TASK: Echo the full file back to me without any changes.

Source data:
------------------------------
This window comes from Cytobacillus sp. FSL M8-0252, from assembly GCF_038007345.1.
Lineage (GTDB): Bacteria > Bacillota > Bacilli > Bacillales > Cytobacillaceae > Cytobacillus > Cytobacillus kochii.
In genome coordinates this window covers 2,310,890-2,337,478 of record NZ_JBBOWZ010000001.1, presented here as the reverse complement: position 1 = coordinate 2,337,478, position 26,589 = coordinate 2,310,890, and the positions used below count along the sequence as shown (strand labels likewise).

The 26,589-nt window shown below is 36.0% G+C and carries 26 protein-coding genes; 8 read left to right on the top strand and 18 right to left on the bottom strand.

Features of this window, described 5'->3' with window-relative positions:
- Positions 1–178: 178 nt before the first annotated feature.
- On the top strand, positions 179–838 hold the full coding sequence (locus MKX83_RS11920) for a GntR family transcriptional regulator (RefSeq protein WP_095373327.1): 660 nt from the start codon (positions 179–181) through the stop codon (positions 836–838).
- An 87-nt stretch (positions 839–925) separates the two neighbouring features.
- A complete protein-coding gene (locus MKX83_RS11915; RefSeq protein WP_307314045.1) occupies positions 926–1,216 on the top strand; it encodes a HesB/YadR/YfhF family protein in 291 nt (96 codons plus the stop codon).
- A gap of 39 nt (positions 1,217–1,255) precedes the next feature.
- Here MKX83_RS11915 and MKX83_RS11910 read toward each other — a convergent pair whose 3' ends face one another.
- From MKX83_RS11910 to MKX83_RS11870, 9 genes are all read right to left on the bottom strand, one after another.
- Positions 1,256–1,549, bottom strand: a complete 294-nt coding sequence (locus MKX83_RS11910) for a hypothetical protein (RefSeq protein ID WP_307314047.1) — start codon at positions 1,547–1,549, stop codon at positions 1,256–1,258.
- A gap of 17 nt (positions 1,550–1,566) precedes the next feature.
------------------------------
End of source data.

This window comes from Cytobacillus sp. FSL M8-0252, from assembly GCF_038007345.1.
Lineage (GTDB): Bacteria > Bacillota > Bacilli > Bacillales > Cytobacillaceae > Cytobacillus > Cytobacillus kochii.
In genome coordinates this window covers 2,310,890-2,337,478 of record NZ_JBBOWZ010000001.1, presented here as the reverse complement: position 1 = coordinate 2,337,478, position 26,589 = coordinate 2,310,890, and the positions used below count along the sequence as shown (strand labels likewise).

The 26,589-nt window shown below is 36.0% G+C and carries 26 protein-coding genes; 8 read left to right on the top strand and 18 right to left on the bottom strand.

Features of this window, described 5'->3' with window-relative positions:
- Positions 1–178: 178 nt before the first annotated feature.
- On the top strand, positions 179–838 hold the full coding sequence (locus MKX83_RS11920) for a GntR family transcriptional regulator (RefSeq protein WP_095373327.1): 660 nt from the start codon (positions 179–181) through the stop codon (positions 836–838).
- An 87-nt stretch (positions 839–925) separates the two neighbouring features.
- A complete protein-coding gene (locus MKX83_RS11915; RefSeq protein WP_307314045.1) occupies positions 926–1,216 on the top strand; it encodes a HesB/YadR/YfhF family protein in 291 nt (96 codons plus the stop codon).
- A gap of 39 nt (positions 1,217–1,255) precedes the next feature.
- Here MKX83_RS11915 and MKX83_RS11910 read toward each other — a convergent pair whose 3' ends face one another.
- From MKX83_RS11910 to MKX83_RS11870, 9 genes are all read right to left on the bottom strand, one after another.
- Positions 1,256–1,549, bottom strand: a complete 294-nt coding sequence (locus MKX83_RS11910) for a hypothetical protein (RefSeq protein ID WP_307314047.1) — start codon at positions 1,547–1,549, stop codon at positions 1,256–1,258.
- A gap of 17 nt (positions 1,550–1,566) precedes the next feature.